Are the Building Blocks of Life From A Hydrothermal Vent? How studying hydrothermal systems gives us a window into our past

When scientists think of a very early Earth, they think of a hot, hostile place not too long after the birth of the solar system more than 4 billion years ago. This time in the Earth’s history is called the Hadean Eon, named after the ancient Greek God of the Underworld Hades, and would have been just about when the earliest oceans and moon formed. At these timescales of billions of years, this is a stark contrast from what we’d traditionally think of as ancient Earth. Many of us may imagine lush blue and green hues, which at this point hadn’t appeared yet. However, billions of years ago may have been when the building blocks of life first came together, way before plants and animals or even the first cells.

Without the ability to travel back in time, scientists have to study places and systems that chemically look like what we think that young and hot Earth may have been. It turns out that structures deep in the ocean called hydrothermal vents may be the closest thing we have to the early Earth environment. Hydrothermal vents are similar to underwater volcanoes and hot water geysers, where water and the rock of the Earth react to create heat and chemicals that spew out into the surrounding ocean. Scientists use these sites to study the chemical reactions that may have occurred during the formation of the early Earth.

Scientists at NASA’s Jet Propulsion Lab in California decided to take this one step further and actually recreate hydrothermal vents in the lab, using what they currently know about their activity.

To do this, the researchers built an elegant system using a simple tube connected to a sealed glass bottle with fluids that simulate early oceans. The tube allowed pyruvate and sodium hydroxide to flow and react with the simulated seawater, much the same way they would in real life. This was tested in a range of normal pH (around 7) to high pH (around 11) to see which the system preferred, if any, for the formation of key molecules. This same process is thought to have occured billions of years ago, but continues to this day in deep sea hydrothermal vents around the world.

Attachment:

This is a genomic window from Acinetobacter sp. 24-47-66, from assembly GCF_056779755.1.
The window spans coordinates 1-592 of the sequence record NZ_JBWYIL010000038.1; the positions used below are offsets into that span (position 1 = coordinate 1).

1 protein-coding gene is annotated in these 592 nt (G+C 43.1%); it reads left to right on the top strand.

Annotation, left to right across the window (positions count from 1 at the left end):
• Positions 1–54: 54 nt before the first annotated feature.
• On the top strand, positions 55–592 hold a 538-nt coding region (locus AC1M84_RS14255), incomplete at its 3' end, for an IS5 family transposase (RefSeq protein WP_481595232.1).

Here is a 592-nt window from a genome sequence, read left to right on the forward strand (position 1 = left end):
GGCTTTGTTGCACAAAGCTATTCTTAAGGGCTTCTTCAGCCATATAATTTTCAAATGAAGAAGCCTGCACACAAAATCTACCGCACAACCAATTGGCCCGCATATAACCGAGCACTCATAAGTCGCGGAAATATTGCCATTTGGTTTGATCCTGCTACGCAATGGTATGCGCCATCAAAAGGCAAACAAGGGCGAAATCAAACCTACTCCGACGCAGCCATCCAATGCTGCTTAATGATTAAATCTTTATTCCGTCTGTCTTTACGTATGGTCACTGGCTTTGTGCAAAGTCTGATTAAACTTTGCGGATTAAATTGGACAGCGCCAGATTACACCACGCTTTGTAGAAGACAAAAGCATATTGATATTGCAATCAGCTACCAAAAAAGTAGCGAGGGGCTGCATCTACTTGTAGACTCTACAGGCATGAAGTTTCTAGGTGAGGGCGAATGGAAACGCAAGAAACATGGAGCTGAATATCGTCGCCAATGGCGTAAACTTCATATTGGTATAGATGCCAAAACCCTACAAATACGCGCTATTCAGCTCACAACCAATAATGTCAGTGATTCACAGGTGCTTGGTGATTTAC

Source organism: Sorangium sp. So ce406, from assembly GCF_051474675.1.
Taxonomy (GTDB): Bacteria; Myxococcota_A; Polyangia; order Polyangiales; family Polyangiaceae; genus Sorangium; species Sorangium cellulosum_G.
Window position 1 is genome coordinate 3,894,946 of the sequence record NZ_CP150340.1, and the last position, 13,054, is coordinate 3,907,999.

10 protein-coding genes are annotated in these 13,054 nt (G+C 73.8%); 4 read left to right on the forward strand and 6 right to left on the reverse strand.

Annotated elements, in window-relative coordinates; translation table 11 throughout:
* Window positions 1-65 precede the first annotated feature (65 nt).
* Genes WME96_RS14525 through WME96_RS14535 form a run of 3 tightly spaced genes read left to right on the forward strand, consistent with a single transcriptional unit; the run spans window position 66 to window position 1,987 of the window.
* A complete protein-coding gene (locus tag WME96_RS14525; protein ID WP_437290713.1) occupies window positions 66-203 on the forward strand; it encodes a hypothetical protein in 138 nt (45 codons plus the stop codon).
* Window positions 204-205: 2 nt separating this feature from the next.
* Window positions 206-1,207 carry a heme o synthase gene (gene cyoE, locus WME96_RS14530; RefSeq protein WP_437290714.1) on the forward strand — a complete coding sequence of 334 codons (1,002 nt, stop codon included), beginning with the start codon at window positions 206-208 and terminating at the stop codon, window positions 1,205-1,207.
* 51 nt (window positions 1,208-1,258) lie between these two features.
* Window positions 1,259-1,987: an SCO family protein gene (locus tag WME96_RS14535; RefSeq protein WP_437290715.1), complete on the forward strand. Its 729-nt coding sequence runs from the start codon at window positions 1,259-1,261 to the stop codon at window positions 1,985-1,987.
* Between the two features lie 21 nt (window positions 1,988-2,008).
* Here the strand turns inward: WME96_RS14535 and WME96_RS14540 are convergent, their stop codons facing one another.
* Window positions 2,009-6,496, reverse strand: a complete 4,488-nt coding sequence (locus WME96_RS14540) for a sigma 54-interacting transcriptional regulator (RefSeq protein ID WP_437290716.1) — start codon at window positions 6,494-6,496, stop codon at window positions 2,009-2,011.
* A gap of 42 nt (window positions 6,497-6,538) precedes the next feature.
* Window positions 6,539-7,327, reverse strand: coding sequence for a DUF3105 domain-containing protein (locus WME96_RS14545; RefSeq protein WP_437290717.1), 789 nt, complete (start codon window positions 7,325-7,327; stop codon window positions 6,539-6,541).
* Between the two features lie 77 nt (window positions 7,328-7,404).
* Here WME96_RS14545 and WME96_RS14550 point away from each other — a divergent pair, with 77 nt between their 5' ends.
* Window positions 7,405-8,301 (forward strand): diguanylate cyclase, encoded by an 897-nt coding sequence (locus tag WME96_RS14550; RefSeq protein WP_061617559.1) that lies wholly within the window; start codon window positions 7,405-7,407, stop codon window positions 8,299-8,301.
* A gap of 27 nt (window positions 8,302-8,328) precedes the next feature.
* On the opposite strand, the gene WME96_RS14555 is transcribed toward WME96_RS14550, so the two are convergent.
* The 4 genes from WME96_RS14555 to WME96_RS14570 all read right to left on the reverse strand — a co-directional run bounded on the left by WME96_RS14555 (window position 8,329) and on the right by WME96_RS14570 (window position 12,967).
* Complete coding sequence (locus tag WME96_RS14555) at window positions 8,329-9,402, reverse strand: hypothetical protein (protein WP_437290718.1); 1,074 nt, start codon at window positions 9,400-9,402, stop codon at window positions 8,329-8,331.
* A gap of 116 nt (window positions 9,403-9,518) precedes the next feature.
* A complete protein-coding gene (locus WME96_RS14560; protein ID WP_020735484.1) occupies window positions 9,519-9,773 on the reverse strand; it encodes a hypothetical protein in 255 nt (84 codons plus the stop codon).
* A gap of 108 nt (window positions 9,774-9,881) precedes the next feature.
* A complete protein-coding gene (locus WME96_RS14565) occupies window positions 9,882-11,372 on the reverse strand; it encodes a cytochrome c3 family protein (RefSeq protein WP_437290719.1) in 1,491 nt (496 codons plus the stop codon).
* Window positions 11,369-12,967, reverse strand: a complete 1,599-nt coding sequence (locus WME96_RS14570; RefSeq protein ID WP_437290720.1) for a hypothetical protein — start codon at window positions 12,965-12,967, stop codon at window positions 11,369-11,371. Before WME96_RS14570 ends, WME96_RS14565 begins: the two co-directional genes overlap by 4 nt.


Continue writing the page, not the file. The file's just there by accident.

At the end of the experiment, it turned out that the system readily produced alanine, one of the most common and important amino acids. The reaction took place over only three days, which is a short period of time. However, this suggests the possibility when given enough time, such as thousands or millions of years, these reactions would have been able to form even more of these essential building blocks of life. The experiment also made it clear that these molecules formed under specific pH and temperatures.

While the experiment was only carried out over 3 days, the possibilities become more interesting if one thinks of how long hydrothermal systems can be active for. Some venting systems have been going for hundreds of thousands of years, and there’s a possibility that they were more common billions of years ago. The answer to where life showed up and what it looked like may still be elusive, but what’s clear is that hydrothermal vents are one of the many likely places that we can consider to be  “life reactors” where the most basic building blocks of life can form. Even more exciting is the overwhelming evidence that many of those chemical reactions are happening on other planets as well. By studying these systems on Earth, we are able to more deeply understand where to look for life beyond Earth.

 

Article Information

Edited By: Gina Riggio
Source: Redox and pH Gradients Drive Amino Acid Synthesis in Iron Oxyhydroxide Mineral Systems
Publication Date: March 12, 2019

Paper Author(s): Laura M. Barge, Erika Flores, Marc M. Baum, David G. VanderVelde, Michael J. Russell

Paper Institution(s): NASA JPL, Oak Crest Institute of Science. California Institute of Technology

Featured Image Source: https://upload.wikimedia.org/wikipedia/commons/a/aa/Champagne_vent_white_smokers.jpg